April 15, 2021

Amid pressure to reduce plastic waste from grocery shopping, supermarket groups from around the world have launched initiatives to limit plastic packaging – but industry forecasts suggest demand for some fresh food packaging will grow.

The British-headquartered retailer Iceland, for instance, has announced that it has become the first supermarket group in the UK to use plastic-free packaging for Pink Lady apples.

According to a company statement, the move will cut the amount of plastic packaging it uses by seven tonnes a year.

“We are continuing to innovate our packaging as we continue on our journey to completely remove plastic from our own-label ranges by the end of 2023,” Richard Walker, Iceland’s Managing Director, said in a statement.

“We have worked hard to ensure this new paperboard packaging for our Pink Lady apples does not compromise the quality of the product whilst helping to reduce our plastic footprint.”

The supermarket group says that its drive to remove plastic from own-label packaging, announced in early 2018 and due to be completed by 2023, has already saved thousands of tonnes of material.

The coronavirus pandemic has been blamed for this increase in demand for single-use plastics as it led to more online grocery sales, which tend to involve more packaging.

Start-ups pledge to cut waste
Online portal Sifted has reported that multiple start-ups, that are attempting to develop ways to cut plastic waste, have emerged. Among them is Loop, from US recycling business Terracycle. Loop is working with the UK supermarket group Tesco to develop a “closed-loop” packaging system.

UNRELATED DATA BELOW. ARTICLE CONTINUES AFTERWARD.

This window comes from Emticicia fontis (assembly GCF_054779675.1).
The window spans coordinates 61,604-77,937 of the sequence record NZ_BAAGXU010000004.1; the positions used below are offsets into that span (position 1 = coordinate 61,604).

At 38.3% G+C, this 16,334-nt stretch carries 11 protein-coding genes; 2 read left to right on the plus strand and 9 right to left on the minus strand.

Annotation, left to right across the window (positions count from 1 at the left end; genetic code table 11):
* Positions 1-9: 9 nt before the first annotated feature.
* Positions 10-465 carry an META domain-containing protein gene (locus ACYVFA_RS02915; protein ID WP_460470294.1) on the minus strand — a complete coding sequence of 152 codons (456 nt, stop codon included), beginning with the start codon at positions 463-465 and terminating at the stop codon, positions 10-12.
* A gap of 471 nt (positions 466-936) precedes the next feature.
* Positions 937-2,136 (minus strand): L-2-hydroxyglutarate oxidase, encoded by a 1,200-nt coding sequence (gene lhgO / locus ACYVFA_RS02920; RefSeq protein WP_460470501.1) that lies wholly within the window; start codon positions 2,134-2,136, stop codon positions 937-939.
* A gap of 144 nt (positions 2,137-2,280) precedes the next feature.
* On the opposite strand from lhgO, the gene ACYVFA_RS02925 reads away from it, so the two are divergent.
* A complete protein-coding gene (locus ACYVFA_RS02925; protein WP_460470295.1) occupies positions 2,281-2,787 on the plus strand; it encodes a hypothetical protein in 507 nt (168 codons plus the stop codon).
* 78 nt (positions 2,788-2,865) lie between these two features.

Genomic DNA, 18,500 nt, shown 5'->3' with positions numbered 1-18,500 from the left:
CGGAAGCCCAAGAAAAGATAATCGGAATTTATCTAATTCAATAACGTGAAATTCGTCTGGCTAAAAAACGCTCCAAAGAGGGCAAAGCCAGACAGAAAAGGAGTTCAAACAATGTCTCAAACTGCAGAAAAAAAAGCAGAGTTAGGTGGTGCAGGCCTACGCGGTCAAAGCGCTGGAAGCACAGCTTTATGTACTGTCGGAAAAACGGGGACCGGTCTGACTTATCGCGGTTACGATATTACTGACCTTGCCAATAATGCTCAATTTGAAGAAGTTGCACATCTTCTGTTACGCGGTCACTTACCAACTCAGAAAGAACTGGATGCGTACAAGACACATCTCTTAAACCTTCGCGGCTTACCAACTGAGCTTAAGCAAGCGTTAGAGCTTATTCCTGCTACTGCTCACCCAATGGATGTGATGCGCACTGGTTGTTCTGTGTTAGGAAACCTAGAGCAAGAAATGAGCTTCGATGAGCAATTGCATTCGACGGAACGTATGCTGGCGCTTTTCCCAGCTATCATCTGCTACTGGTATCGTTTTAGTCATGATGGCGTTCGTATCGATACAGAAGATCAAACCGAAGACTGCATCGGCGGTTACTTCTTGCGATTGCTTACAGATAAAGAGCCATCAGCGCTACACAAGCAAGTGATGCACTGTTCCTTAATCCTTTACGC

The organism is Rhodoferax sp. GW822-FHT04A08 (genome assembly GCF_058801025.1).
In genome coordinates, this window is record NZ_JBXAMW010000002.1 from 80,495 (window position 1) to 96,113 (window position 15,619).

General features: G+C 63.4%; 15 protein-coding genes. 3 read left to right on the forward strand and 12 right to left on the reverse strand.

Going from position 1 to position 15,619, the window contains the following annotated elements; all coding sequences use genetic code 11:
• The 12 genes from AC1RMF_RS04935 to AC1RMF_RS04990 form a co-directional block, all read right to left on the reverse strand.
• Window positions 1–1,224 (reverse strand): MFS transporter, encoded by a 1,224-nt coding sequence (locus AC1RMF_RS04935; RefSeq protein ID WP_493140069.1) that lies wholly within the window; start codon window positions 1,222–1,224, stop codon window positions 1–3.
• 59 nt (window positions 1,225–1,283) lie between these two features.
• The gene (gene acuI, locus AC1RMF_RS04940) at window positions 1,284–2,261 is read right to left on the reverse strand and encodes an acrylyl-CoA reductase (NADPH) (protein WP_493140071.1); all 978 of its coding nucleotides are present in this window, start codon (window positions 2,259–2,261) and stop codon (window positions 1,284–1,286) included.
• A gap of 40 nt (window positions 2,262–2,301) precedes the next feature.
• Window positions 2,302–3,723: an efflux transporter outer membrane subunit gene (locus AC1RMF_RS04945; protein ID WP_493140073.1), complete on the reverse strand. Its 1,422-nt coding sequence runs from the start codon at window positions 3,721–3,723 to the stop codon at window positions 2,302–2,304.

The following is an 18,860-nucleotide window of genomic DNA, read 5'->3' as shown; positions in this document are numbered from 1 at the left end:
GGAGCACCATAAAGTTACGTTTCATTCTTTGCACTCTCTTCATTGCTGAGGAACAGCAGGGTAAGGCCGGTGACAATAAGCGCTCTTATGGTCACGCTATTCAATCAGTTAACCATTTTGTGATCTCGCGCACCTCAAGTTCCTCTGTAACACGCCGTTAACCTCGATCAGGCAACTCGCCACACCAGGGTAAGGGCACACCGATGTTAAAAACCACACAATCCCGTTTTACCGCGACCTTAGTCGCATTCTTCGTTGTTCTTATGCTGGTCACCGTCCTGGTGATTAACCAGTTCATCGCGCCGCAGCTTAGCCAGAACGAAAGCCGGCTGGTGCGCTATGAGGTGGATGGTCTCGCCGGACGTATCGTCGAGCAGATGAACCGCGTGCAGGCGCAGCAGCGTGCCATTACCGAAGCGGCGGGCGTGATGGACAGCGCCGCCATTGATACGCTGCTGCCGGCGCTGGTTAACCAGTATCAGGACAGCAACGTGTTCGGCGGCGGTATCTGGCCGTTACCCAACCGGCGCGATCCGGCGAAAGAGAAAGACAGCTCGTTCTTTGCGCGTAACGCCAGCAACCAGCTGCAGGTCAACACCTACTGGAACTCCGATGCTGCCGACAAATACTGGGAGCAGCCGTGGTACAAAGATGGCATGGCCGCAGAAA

While closed-loop systems face myriad logistical difficulties, efforts appear to be gaining momentum, with reports from March indicating that Unilever has pumped $15 million (€12.5m) into the Closed Loop Partners’ Leadership Fund, a private equity fund that invests in companies that promote recycling.

This comes a year after reports indicated that just 2% of all plastic packaging is being kept within the closed loop (recycled into itself), while just 14% of the world’s plastic waste is captured for recycling.

New Seasons Market takes action
Meanwhile, New Seasons Market, which operates stores in the western United States, has announced it will stop selling single-use bottles of water by Earth Day, on April 22.

The group’s Senior Sustainability Manager, Athena Petty, said the initiative would cut the number of single-use plastic, aluminium and glass bottles in the world by 200,000 a year.

“We’re starting efforts with still water in containers of one litre or less because opting for reusables is an easy
individual choice to help lessen our collective environmental impact,” she said in a statement.

The company said it would take other measures to reduce waste, such as using lighter forms of packaging like clamshell containers.

Despite efforts, the research organisation Freedonia Group has forecast that, after a 5% jump in plastic container use in the United States in 2020, further increases are likely.

The group is predicting a 3.7% annual rise in the amount of packaging used or fresh produce, along with increases in demand for containers and pouches.

In a statement released to highlight its new report – Fresh Produce Packaging – Freedonia suggested growth was likely to be driven by surging demand for ready-to-eat (RTE) meals.

Consumers are also thought to have become keener to buy produce in pouches, bags and rigid plastic containers because of concerns over contamination during the pandemic.

“The sharp increase recorded in organic produce sales further bolstered plastic container demand, as these premium brands tend to employ value-added rigid packaging for product differentiation purposes, whereas non-organic brands tend to employ bags or pillow pouches due to their lower cost,” the statement said.

“Through 2024, sales of plastic containers are expected to outpace those for all other major packaging categories, as clamshells and other plastic containers continue to supplant commodity bags and pillow pouches due to their good protective and display properties.”

According to the environmental group Greenpeace, supermarkets in the United Kingdom alone are responsible for 900,000 tonnes of plastic packaging each year.

The organisation has highlighted the effects of packaging on the world’s oceans, which include marine life becoming entangled in, or eating, plastic waste.

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